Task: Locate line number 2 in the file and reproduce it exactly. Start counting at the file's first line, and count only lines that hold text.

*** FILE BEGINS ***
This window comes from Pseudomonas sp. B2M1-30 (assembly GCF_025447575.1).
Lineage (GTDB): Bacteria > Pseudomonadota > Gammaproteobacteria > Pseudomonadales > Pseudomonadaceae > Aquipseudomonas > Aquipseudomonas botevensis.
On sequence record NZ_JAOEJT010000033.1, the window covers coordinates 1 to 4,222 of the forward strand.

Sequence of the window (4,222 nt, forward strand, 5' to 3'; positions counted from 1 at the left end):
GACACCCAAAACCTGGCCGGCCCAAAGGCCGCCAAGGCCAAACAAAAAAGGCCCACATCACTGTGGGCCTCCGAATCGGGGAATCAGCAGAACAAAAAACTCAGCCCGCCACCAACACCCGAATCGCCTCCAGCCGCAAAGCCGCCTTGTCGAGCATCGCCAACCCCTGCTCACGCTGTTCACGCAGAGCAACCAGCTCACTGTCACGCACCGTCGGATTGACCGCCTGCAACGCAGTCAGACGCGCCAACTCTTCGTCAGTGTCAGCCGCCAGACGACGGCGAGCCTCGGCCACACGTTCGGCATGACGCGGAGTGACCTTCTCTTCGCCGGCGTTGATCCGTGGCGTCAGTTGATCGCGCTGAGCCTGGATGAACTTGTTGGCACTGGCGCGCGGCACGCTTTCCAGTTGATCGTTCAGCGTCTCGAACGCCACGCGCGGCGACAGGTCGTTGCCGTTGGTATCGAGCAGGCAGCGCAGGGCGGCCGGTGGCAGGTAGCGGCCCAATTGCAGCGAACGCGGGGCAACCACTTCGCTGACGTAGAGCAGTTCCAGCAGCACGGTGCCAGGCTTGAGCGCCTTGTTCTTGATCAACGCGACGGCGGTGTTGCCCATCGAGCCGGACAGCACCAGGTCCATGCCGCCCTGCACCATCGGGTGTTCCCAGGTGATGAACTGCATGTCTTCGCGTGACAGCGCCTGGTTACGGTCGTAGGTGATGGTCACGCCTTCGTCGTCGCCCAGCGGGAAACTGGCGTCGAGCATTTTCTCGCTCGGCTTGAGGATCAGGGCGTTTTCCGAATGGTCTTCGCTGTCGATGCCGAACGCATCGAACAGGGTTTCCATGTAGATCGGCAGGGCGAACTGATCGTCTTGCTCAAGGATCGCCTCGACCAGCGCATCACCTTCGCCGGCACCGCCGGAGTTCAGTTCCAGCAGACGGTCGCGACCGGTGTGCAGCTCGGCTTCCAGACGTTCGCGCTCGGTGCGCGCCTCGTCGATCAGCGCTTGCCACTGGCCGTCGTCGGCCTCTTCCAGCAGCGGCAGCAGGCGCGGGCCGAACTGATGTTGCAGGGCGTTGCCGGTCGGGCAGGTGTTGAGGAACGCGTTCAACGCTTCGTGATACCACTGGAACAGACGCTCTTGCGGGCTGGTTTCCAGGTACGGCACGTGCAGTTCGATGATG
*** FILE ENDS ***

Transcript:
Lineage (GTDB): Bacteria > Pseudomonadota > Gammaproteobacteria > Pseudomonadales > Pseudomonadaceae > Aquipseudomonas > Aquipseudomonas botevensis.